00:09 Marjorie: I'm fine, just now when you called, I was busy watching a black bear out the backyard attacking our bird feeder. I won't dare go out back and go for my walks because of... I can't... If one came, I couldn't run or anything, so I didn't live to be this old to be eaten by a bear.[music]
00:41 Marjorie: My name is Marjorie Richek, I'm a 78 year old woman, white woman, and I live in Mexico, Maine. I love my little old town of Mexico. In 2016, I voted for Donald Trump. I wasn't influenced by Russians or anybody. You know, in my mind, I don't want a woman president, period.
01:11 Over the years of my life, women who I have been under, you know, who have been in power over me, have always been... I shouldn't say mean, but they've been... Yeah, they've been mean. They used their power. When my children were in school and they had women teachers, and if I was called into the school to have a meeting with one of the teachers, they always tried to make me feel like I was lower than them, always felt pushed down by women. So it could have been any woman, and I would've voted no.[music]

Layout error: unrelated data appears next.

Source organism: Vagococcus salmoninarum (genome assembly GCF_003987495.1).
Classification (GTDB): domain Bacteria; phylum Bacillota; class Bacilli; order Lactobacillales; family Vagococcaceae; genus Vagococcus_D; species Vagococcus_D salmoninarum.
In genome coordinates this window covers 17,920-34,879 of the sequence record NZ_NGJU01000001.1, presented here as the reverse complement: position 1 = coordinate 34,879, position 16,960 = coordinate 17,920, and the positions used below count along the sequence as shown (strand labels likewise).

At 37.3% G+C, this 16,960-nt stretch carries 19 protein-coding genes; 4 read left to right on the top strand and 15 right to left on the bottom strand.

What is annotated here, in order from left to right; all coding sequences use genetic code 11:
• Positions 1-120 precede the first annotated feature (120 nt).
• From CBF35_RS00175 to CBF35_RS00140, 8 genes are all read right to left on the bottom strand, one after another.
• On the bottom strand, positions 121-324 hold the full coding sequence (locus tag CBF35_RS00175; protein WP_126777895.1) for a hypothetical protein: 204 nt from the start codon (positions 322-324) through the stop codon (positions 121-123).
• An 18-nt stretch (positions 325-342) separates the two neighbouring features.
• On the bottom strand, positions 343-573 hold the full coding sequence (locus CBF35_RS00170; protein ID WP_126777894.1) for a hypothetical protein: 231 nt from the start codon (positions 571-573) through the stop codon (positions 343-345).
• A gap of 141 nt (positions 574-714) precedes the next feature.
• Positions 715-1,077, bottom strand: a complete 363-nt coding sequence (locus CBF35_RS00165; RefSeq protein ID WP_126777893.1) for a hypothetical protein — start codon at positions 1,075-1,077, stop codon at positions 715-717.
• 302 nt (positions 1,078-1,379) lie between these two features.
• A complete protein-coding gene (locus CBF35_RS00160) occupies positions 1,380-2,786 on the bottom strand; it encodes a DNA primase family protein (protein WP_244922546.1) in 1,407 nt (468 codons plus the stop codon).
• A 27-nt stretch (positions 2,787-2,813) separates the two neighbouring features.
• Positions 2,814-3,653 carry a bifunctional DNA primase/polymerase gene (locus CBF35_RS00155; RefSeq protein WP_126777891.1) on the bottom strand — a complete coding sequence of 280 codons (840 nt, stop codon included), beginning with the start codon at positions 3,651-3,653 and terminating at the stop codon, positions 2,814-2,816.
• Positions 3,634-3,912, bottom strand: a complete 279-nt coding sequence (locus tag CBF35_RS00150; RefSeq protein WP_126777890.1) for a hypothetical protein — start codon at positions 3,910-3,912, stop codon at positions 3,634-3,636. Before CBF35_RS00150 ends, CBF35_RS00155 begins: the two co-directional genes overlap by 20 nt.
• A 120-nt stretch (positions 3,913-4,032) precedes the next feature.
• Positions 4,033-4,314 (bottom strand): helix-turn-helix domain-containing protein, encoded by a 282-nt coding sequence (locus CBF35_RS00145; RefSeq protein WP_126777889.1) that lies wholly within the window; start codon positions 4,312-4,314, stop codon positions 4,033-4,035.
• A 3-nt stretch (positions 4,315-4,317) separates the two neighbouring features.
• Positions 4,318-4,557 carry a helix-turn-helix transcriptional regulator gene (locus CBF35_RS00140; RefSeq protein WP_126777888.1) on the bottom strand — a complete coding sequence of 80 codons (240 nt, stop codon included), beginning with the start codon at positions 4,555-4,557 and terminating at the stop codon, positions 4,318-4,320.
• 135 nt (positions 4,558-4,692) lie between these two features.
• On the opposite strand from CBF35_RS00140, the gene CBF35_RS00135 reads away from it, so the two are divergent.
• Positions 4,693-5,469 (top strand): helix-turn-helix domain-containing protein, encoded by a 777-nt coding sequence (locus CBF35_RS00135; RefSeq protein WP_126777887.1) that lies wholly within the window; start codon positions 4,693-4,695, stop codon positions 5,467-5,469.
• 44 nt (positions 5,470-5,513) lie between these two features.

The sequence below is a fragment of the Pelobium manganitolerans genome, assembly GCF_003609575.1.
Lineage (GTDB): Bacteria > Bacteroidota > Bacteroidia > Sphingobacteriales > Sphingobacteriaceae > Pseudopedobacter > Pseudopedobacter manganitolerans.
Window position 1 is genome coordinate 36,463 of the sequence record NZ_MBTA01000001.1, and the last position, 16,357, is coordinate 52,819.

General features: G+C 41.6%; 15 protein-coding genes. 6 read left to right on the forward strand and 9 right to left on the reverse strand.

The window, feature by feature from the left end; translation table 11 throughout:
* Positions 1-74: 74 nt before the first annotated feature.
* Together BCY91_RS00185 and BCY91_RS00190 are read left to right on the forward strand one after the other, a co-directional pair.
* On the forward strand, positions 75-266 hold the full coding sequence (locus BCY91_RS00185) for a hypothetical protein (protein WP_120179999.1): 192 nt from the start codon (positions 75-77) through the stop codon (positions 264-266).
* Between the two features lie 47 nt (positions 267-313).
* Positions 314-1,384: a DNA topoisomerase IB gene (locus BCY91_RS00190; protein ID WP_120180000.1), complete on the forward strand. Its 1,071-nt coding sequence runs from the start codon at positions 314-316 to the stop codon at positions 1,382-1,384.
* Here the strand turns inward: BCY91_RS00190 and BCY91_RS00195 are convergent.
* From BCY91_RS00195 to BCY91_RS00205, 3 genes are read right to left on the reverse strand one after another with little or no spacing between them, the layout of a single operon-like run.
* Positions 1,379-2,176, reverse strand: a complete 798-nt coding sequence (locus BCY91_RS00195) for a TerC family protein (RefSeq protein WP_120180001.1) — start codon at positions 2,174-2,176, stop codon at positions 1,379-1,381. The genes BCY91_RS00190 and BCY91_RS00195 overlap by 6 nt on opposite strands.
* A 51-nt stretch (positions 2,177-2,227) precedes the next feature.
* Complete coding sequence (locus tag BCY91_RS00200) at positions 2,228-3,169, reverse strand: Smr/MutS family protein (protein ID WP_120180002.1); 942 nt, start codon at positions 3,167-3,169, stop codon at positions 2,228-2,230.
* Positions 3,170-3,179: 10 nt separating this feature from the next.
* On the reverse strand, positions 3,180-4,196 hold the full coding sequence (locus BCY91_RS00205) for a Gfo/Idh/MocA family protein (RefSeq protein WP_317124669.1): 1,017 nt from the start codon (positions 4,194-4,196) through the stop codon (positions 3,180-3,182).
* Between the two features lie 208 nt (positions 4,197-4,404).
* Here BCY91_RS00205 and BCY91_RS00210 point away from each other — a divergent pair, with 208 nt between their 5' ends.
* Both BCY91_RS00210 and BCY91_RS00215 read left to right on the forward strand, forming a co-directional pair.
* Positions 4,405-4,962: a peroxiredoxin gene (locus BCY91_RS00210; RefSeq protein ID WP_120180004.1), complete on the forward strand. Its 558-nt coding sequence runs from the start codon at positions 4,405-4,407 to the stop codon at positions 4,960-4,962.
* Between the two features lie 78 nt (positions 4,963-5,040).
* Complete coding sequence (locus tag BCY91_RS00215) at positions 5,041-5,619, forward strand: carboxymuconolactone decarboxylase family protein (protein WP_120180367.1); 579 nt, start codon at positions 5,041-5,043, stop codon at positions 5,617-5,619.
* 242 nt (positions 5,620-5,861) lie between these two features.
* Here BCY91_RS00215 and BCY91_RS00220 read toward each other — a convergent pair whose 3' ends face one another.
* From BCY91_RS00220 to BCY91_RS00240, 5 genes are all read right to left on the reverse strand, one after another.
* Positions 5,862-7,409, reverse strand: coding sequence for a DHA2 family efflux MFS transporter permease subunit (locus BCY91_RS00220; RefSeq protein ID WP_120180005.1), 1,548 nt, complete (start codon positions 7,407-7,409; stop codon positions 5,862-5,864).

01:57 News: As President Trump approaches the 100-day mark of his presidency. Since President Trump took the oath of office 99 days ago, he's met with...
02:03 News: President Trump, now approaching the 100 day mark, tonight here, the people speak, we were out...
02:08 Reporter: How are you feeling about your man?[chuckle]
02:10 Marjorie: No. Do you wanna make me cry? And everything I hoped he was going to do and was gonna happen, don't seem to be happening. Number one, I thought he was gonna be tougher on immigration.
02:27 Number two, I really thought that he was gonna clean the cesspool out or whatever, and it seems everybody is still there. And even building his wall, I keep having pictures of that beautiful wall. I don't think it's ever gonna happen. We're not going forward.